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Systematic Review ARTICLE Provisionally accepted The full-text will be published soon. Notify me

Front. Psychol. | doi: 10.3389/fpsyg.2019.02005

TWINS’ AND SINGLETONS’ LINGUISTIC ENVIRONMENT: A SYSTEMATIC REVIEW

  • 1University of Turin, Italy

Background: Among twins, lower linguistic skills emerged when compared with singletons. Considering the association found between parental linguistic input and children’s language development, exploring the differences between twins and singletons’ linguistic environments could find variables that are potentially associated with the lower linguistic skills of twins.
Aim: The current systematic review aims to analyze and systematize the existing literature focused on the comparison of twins’ and singletons’ linguistic environments within their first 3 years of life. Methodological issues (i.e., the procedure used to assess the linguistic environment, the coding of the linguistic environment’s features, the computational method employed to assess the parental linguistic input, and participant characteristics) and differences found among twins and singletons regarding their linguistic environment (i.e., linguistic input quantity, linguistic input complexity, linguistic features of child-directed speech, parental responsiveness and directiveness, joint attention, and book reading) were highlighted.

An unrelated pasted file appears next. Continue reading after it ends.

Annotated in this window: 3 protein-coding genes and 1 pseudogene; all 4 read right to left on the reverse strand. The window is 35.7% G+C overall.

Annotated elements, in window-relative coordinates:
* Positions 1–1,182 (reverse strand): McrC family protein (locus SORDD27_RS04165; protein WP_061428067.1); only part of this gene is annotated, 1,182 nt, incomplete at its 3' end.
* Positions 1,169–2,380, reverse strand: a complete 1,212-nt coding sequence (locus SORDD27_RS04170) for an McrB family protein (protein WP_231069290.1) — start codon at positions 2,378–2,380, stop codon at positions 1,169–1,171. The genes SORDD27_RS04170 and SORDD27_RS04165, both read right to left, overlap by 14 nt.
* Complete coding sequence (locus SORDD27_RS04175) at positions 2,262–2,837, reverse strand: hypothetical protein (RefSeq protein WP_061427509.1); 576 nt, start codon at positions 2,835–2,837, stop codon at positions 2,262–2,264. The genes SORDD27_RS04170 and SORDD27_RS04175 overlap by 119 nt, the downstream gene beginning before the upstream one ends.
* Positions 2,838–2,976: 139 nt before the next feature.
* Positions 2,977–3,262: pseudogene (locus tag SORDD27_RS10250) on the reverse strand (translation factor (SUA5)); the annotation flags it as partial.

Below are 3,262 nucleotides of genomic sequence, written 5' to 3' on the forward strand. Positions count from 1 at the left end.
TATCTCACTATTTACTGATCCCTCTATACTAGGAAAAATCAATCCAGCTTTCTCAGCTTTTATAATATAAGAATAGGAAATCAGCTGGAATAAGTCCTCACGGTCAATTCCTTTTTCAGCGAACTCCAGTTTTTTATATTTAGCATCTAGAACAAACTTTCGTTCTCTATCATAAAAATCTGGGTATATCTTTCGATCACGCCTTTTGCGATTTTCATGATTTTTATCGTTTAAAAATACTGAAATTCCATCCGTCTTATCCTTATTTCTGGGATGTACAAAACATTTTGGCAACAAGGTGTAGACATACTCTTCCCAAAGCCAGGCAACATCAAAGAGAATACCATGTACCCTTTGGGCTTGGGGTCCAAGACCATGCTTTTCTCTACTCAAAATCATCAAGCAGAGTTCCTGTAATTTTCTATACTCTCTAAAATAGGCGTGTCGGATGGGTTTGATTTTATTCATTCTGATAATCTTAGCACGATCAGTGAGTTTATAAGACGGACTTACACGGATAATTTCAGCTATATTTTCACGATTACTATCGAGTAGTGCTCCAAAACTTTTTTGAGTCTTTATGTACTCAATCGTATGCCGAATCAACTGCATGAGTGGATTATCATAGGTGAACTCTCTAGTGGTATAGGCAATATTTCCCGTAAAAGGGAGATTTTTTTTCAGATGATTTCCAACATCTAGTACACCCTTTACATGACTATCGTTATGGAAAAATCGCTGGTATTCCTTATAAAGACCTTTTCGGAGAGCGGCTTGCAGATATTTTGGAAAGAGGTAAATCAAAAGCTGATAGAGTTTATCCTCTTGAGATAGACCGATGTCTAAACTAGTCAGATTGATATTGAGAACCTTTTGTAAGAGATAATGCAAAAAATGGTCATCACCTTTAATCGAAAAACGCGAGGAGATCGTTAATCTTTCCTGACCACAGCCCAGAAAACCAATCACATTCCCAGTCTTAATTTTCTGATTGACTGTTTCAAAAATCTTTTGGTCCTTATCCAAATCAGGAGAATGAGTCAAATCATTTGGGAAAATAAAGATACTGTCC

Method: The Preferred Reporting Items for Systematic Review and Meta-Analysis (PRISMA) statement was followed. Eligible studies were searched through EBSCO, PubMed, and Web of Science. From this search, 1,347 study results emerged, and 8 studies were included.
Results: To our knowledge, this is the first systematic review focused on the comparison of twins’ and singletons’ linguistic environments. Differences between the groups were found in all the included studies. Data against twins were generally identified regarding all the considered linguistic environment’s features. However, conflicting results within and between the included studies emerged, mainly according to the computational method employed (i.e., twin moms value, twin direct dyadic value, twin direct dyadic + both value, and input directed toward both children simultaneously).
Conclusion: The disadvantaged linguistic environment of twins is likely due to limited parental resources and demands associated with the management of two children of the same age. However, the limited and conflicting data found did not allow for a firm conclusion to be drawn on the differences in the twins’ and singletons’ linguistic environments. Further studies on the topic are needed.

Keywords: Linguistic environment, parental language, Twins, language development, Systematic review

Received: 14 Jan 2019; Accepted: 16 Aug 2019.

Edited by:

Yvette R. Harris, Miami University, United States

Reviewed by:

Ruth Ford, Anglia Ruskin University, United Kingdom
Sara Molgora, Catholic University of the Sacred Heart, Italy
Martina Smorti, University of Pisa, Italy  

Copyright: © 2019 Trombetta, Brustia, Curti, Caldarera, Gerino and Rollè. This is an open-access article distributed under the terms of the Creative Commons Attribution License (CC BY). The use, distribution or reproduction in other forums is permitted, provided the original author(s) and the copyright owner(s) are credited and that the original publication in this journal is cited, in accordance with accepted academic practice. No use, distribution or reproduction is permitted which does not comply with these terms.

* Correspondence: Prof. Piera Brustia, University of Turin, Turin, 10124, Piedmont, Italy, piera.brustia@unito.it